The combinatorial calculus…

The combinatorial calculus studies the groupings that can be obtained with a given number n of objects arranged on a given number k of places.

The groupings can be formed without repetitions or with repetitions of the n objects.

According to Wikipedia: Factorial of a positive integer n, denoted by n! is the product of all positive integers less than or equal to n.

You can calculate factorials with the following formula:

\(n! = n \times \left( {n – 1} \right) \times \ldots \times 2 \times 1 = \prod\limits_{i = 1}^n i \)

Now you might be wondering how you would go about calculating factorials in Python. While I’m certain in the existence of out-of-the-box functions in various libraries, it’s really easy to define your own function, and that’s exactly what we’ll do.

Here’s a simple recursive function which will get the job done:

def factorial(n):
    if n == 1: return 1
    else: return n * factorial(n-1)

In mathematics, a permutation of a set is, loosely speaking, an arrangement of its members into a sequence or linear order, or if the set is already ordered, a rearrangement of its elements. The word “permutation” also refers to the act or process of changing the linear order of an ordered set. In other words, they are the groupings made when the number of objects equals the number of places and counts the order in which they are arranged. Permutations can be without repetitions of objects or with repetition of objects. In particular, we will talk about permutations if the number of objects corresponds to the number of places; if the number of objects is different from the number of places, we will speak of dispositions instead.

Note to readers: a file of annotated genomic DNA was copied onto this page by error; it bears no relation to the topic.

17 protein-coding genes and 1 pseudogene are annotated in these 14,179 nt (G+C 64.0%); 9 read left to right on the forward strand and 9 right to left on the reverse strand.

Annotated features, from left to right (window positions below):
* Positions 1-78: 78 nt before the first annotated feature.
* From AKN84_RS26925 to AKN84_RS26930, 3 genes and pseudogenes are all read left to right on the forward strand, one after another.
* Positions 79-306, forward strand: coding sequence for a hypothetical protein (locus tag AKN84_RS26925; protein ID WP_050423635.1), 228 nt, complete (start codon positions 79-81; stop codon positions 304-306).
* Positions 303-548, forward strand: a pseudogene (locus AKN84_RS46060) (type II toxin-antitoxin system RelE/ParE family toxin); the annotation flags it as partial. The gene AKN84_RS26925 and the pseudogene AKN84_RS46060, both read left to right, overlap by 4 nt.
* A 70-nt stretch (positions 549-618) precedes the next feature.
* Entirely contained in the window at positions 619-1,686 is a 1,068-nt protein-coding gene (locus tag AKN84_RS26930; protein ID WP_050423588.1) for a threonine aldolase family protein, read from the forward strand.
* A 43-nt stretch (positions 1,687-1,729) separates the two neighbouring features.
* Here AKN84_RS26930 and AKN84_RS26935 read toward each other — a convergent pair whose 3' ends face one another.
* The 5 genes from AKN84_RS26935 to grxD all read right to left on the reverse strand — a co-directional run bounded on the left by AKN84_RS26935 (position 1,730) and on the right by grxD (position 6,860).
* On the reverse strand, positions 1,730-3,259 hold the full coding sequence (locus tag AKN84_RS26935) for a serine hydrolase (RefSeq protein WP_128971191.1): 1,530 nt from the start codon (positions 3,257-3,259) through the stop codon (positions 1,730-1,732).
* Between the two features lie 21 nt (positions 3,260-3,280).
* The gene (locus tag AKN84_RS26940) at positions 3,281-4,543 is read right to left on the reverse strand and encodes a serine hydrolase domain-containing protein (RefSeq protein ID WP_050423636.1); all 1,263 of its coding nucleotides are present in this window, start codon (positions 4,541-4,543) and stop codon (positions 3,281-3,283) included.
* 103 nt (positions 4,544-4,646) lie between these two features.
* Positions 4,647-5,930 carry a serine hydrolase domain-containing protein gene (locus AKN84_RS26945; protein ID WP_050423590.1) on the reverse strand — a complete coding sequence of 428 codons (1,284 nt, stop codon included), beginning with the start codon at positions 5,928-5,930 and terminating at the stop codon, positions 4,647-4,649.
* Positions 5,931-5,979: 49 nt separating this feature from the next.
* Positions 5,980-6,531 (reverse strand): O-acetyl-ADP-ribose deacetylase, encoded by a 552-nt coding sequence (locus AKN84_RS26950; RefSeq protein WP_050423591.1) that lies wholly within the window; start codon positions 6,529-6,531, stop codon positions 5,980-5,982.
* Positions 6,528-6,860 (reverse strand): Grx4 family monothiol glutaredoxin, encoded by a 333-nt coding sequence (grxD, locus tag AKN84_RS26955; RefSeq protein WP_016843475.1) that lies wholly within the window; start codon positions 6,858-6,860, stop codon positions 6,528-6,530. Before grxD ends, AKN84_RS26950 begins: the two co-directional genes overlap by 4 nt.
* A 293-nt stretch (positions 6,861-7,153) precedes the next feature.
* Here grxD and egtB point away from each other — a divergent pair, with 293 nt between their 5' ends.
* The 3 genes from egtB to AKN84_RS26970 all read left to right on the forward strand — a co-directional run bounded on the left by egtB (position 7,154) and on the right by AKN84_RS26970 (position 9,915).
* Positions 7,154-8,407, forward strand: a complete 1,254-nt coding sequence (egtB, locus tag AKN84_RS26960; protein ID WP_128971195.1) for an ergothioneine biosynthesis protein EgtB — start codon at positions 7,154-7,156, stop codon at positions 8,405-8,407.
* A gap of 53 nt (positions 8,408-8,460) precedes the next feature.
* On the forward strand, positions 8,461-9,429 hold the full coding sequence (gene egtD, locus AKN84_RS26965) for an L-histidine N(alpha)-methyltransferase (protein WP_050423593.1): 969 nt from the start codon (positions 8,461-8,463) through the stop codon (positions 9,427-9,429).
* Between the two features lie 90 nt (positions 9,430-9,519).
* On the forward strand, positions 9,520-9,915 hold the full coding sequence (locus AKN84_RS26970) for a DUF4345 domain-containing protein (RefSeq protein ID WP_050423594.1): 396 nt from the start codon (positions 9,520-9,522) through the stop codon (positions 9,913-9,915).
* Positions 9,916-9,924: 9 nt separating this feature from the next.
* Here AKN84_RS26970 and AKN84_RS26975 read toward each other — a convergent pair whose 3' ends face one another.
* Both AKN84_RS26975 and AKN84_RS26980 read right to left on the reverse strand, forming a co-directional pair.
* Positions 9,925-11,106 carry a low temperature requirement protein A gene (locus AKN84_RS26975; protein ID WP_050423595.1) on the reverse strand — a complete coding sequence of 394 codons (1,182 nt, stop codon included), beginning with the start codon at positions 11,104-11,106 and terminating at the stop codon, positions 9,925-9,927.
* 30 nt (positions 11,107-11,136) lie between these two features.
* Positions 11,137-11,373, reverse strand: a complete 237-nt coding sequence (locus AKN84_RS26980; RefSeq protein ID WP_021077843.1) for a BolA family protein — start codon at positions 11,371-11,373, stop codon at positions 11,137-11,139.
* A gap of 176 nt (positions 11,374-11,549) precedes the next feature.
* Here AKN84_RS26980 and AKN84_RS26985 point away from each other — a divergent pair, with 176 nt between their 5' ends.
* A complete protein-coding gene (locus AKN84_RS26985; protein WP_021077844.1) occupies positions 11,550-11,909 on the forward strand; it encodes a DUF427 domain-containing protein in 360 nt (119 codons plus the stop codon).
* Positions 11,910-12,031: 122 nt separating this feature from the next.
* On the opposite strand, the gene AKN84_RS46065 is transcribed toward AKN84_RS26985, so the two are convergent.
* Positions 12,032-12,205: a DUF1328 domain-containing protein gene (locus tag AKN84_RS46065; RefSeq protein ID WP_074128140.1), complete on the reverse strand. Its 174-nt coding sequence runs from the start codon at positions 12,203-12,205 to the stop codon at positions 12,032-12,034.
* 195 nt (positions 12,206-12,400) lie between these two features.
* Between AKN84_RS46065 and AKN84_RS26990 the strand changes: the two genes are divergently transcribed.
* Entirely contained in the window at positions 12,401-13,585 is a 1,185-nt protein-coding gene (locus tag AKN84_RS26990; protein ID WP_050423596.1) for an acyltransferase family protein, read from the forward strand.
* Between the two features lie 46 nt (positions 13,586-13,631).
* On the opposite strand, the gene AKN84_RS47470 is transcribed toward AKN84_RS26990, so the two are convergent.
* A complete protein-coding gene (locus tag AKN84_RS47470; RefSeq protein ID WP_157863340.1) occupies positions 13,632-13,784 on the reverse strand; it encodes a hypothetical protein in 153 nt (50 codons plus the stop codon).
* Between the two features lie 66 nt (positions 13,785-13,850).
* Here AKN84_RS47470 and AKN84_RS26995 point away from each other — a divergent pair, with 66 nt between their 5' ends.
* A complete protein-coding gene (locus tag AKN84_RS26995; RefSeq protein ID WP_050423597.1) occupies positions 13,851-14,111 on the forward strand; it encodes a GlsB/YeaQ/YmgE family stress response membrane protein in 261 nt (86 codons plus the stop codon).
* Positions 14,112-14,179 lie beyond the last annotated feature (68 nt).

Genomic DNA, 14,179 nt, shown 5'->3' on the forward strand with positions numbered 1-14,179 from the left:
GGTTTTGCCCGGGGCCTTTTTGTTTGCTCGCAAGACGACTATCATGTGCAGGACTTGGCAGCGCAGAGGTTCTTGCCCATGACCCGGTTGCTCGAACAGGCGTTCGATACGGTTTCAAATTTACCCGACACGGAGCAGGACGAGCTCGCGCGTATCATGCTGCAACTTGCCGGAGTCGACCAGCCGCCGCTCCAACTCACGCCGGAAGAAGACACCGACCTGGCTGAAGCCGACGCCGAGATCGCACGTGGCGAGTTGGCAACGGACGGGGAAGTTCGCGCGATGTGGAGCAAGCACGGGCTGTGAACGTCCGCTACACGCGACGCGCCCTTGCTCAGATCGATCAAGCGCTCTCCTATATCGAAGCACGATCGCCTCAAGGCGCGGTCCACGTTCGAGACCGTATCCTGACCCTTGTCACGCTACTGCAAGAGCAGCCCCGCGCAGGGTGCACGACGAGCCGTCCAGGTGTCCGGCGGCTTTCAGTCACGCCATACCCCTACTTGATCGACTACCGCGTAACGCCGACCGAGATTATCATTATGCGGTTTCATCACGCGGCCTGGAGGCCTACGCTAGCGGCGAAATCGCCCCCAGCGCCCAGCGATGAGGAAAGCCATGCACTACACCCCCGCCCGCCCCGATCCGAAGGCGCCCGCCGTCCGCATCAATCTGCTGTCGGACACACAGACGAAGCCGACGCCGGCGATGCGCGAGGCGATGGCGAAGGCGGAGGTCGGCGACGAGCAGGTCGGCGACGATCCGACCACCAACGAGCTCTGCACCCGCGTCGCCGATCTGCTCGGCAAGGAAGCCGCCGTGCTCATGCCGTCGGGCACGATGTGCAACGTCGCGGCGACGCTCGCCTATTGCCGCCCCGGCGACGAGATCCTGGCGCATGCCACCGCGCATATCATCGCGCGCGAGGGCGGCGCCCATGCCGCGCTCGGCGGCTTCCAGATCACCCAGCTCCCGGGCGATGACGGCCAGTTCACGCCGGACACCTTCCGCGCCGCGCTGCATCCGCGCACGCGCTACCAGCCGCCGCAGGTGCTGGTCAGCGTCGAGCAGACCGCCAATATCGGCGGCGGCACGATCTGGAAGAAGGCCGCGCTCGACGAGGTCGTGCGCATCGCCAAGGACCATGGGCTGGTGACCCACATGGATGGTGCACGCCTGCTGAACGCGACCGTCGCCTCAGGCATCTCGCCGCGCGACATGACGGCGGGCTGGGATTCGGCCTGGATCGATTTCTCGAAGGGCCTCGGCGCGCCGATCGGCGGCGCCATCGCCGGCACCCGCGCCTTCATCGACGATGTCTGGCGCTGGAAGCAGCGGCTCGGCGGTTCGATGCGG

A combination is a selection of items from a collection, such that (unlike permutations) the order of selection does not matter.

Let’s work this out with an example.

You have a website on which users can register. They need to provide a password that needs to be exactly 8 characters long, and characters cannot repeat. We first need to determine how many characters and digits there are in the English alphabet:

  • the number of letters: 26
  • the number of digits: 10

Which is 36 in total. So n = 36. r would then be 8, because the password needs to be 8 characters long. Once we know that, it’s easy to calculate the number of unique passwords, given the following formula:

\(D_{n,k}=\frac{{n!}}{{\left( {n – r} \right)!}}\)

If you went ahead and calculated by hand:

\(\frac{{36!}}{{\left( {36 – 8} \right)!}} = 1220096908800\)

Or even in Python, it really is a trivial task:

def factorial(n):
    if n == 1: return 1
    else: return n * factorial(n-1)

def disposition_without_repetition(n,r):
    return (factorial(n) / factorial(n-r))


m= disposition_without_repetition(36, 8)
print(m)

Okay, cool, but I want to allow my users to repeat characters. No problem, in that case, we’re talking about dispositions with repetition, and the formula is even simpler:

\(D_{n,k}^r = {n^k}\)

You already know what n is 36, and what r is 8, so here’s the solution: